This paper presents results of ongoing studies which aim to integrate different approaches to reduce the time to cotton crop maturity and increase efficiency of resource use (eg. water). That is rather than yield being the only objective, the efficiency of resource use (especially when limited) is also equally important. These studies explored the use of varieties differing in their crop maturity (through earlier fruiting) and their ability to resist fruit loss from insect damage (Bollgard II, varieties expressing Bacillis thuringiensis proteins). Following this, a selection of these varieties were evaluated in systems with different sowing times, row configurations and irrigation management.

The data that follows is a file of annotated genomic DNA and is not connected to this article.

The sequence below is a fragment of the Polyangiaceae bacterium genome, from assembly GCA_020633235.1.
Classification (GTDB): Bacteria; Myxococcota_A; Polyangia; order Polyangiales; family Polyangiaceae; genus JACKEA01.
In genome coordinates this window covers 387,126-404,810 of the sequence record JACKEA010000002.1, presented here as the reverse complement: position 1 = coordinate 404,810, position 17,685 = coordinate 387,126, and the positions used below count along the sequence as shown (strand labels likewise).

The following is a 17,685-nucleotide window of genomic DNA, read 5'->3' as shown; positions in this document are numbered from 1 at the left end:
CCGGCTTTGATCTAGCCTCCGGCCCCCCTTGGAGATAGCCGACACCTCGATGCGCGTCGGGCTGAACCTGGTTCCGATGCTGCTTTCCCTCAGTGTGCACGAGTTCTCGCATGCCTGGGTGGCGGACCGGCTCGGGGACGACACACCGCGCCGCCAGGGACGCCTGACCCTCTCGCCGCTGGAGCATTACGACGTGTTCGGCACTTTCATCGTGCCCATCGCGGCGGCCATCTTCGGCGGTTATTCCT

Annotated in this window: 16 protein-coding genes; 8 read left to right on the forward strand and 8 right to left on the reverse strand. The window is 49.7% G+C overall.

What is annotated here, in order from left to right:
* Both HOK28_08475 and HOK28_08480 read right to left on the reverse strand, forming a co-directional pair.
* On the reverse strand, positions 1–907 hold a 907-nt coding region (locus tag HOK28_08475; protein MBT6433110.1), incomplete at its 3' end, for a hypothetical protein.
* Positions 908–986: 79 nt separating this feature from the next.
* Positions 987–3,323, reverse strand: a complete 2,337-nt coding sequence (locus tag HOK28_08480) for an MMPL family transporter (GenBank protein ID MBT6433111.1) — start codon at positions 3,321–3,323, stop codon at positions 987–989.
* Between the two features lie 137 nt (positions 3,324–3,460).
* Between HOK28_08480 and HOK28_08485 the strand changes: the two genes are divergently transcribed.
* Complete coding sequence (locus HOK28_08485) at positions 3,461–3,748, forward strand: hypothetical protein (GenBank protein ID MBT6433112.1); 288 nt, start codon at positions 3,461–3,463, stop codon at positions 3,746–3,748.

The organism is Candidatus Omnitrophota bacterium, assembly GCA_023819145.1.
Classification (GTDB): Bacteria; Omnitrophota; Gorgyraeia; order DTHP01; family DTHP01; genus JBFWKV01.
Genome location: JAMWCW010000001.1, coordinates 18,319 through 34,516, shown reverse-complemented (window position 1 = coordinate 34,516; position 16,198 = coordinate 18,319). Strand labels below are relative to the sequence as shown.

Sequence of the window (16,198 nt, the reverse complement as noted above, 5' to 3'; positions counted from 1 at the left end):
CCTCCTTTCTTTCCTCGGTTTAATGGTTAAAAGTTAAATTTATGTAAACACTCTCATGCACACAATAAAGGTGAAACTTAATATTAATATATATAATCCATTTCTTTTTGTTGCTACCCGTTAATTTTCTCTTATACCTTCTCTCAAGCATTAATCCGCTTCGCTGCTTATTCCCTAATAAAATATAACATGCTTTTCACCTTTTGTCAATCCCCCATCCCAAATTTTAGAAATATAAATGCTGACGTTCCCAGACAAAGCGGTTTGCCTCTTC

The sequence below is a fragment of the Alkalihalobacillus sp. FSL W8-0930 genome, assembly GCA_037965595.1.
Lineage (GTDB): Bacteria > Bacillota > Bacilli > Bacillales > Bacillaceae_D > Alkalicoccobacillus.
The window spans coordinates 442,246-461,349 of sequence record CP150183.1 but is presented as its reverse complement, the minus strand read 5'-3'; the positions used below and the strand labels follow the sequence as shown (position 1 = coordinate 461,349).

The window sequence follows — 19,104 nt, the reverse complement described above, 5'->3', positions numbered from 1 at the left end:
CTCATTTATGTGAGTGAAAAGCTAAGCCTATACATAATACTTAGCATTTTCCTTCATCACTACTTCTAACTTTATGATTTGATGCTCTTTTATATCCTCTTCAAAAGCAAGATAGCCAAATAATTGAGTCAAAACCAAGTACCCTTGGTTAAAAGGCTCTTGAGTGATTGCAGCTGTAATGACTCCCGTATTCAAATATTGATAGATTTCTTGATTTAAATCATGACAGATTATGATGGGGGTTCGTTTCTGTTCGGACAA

Methods

Three field experiments were conducted at Narrabri (30 S 150 E), Australia in the 2001-02 and 2002-03 seasons. The experiments were grown on a grey-clay soil utilising commercial high input management and insect control as described in Hearn and Fitt (1992). The first experiment (Exp. 1) a variety screening trial was conducted in 2001-02 to find a variety that exhibits early maturity without substantial yield loss. Eight varieties were selected – seven early maturing varieties that varied in growth characteristics that confer early maturity (eg. node to first fruiting branch, crop determinacy) and potential to retain fruit causing earlier cut-out. A long season variety (Siokra V-16) was included for comparison (Table 1).